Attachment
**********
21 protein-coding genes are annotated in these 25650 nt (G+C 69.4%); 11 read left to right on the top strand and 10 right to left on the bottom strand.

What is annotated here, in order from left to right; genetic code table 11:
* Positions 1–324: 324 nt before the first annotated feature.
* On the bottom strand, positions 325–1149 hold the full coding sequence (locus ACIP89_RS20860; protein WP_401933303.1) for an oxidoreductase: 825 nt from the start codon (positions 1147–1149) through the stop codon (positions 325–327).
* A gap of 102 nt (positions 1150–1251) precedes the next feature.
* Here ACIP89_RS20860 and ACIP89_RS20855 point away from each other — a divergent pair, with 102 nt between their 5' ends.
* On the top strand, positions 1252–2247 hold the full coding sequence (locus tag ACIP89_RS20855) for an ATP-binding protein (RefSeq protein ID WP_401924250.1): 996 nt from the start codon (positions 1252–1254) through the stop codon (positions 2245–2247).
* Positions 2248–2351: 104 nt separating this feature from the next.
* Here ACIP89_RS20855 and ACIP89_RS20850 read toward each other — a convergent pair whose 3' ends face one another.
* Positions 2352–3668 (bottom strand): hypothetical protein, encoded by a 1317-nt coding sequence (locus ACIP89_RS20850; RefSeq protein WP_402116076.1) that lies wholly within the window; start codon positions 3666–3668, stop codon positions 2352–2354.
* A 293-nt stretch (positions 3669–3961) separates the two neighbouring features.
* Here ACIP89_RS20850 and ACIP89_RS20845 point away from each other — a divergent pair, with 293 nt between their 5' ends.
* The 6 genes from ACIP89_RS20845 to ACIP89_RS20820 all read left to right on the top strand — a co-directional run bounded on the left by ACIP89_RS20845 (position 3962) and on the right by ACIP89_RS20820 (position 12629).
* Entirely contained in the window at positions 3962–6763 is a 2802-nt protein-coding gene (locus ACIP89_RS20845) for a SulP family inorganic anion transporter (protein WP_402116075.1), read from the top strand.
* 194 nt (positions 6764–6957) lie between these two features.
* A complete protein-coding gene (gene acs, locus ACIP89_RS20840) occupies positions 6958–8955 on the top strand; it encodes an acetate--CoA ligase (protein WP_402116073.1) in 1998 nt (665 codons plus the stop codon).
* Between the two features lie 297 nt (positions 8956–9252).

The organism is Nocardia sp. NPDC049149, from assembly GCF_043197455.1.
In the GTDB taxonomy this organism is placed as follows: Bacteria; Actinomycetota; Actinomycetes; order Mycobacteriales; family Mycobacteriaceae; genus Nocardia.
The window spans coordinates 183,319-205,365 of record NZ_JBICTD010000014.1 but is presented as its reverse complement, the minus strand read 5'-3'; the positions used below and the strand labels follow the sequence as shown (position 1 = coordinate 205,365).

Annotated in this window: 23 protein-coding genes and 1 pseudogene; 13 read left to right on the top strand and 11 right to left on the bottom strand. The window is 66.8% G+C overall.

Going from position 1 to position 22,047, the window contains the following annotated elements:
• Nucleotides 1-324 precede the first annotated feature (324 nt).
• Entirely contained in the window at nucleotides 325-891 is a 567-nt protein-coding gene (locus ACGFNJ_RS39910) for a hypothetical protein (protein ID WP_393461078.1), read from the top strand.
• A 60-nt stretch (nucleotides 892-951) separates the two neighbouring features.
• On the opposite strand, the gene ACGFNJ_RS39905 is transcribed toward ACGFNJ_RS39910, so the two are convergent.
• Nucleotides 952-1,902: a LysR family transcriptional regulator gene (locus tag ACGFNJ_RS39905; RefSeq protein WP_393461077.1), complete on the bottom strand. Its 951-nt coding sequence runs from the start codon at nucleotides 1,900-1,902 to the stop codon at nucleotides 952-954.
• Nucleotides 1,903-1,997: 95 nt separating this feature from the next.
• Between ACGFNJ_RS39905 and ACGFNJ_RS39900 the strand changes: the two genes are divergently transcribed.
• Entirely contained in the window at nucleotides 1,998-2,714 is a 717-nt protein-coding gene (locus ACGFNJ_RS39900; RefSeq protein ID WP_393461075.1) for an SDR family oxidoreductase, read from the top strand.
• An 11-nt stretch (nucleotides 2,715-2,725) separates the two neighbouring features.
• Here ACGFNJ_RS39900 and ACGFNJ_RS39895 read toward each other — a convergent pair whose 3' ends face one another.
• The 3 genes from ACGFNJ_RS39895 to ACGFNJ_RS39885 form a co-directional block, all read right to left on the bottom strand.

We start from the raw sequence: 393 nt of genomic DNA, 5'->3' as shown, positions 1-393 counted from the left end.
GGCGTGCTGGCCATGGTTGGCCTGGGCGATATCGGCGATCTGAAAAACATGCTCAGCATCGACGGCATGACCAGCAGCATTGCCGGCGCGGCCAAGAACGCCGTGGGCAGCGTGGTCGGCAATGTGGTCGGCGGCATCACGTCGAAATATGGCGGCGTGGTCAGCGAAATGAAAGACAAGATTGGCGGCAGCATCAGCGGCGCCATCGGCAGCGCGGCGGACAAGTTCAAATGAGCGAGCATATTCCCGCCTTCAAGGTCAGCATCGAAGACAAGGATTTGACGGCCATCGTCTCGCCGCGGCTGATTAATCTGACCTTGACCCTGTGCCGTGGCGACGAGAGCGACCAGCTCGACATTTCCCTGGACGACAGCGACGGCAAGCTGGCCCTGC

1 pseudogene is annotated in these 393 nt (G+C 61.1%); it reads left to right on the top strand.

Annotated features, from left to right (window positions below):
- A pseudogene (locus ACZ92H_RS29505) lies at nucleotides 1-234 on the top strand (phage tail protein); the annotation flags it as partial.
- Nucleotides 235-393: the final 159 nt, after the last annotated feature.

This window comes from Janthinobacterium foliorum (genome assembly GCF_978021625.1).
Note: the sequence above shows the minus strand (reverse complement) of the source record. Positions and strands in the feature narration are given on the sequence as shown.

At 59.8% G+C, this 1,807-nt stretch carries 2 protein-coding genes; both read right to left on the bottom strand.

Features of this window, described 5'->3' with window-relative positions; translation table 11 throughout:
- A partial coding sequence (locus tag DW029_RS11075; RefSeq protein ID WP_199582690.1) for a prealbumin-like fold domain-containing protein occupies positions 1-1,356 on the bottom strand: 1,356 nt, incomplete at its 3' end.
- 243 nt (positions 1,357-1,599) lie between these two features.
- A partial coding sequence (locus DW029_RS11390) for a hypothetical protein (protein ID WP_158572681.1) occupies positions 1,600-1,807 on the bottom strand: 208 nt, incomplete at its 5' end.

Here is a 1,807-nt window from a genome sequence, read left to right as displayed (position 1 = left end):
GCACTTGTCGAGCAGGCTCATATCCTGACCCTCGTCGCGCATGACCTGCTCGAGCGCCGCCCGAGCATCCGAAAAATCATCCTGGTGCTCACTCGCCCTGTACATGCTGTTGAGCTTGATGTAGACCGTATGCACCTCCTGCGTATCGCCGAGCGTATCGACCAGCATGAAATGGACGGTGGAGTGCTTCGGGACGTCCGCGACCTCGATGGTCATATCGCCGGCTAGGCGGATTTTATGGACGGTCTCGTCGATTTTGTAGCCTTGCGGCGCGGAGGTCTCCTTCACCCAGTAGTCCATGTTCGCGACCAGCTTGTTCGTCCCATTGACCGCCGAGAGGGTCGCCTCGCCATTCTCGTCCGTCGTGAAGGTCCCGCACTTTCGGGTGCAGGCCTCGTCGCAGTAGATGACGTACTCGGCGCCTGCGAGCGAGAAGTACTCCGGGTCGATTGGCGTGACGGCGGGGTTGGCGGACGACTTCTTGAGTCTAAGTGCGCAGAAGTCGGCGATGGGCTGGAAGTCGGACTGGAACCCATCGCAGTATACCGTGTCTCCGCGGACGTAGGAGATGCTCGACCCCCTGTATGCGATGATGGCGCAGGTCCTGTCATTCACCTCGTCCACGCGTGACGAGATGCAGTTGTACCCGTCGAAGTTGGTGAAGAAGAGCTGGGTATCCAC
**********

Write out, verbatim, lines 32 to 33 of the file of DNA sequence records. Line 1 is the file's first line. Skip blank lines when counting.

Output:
• Here ACGFNJ_RS39900 and ACGFNJ_RS39895 read toward each other — a convergent pair whose 3' ends face one another.
• The 3 genes from ACGFNJ_RS39895 to ACGFNJ_RS39885 form a co-directional block, all read right to left on the bottom strand.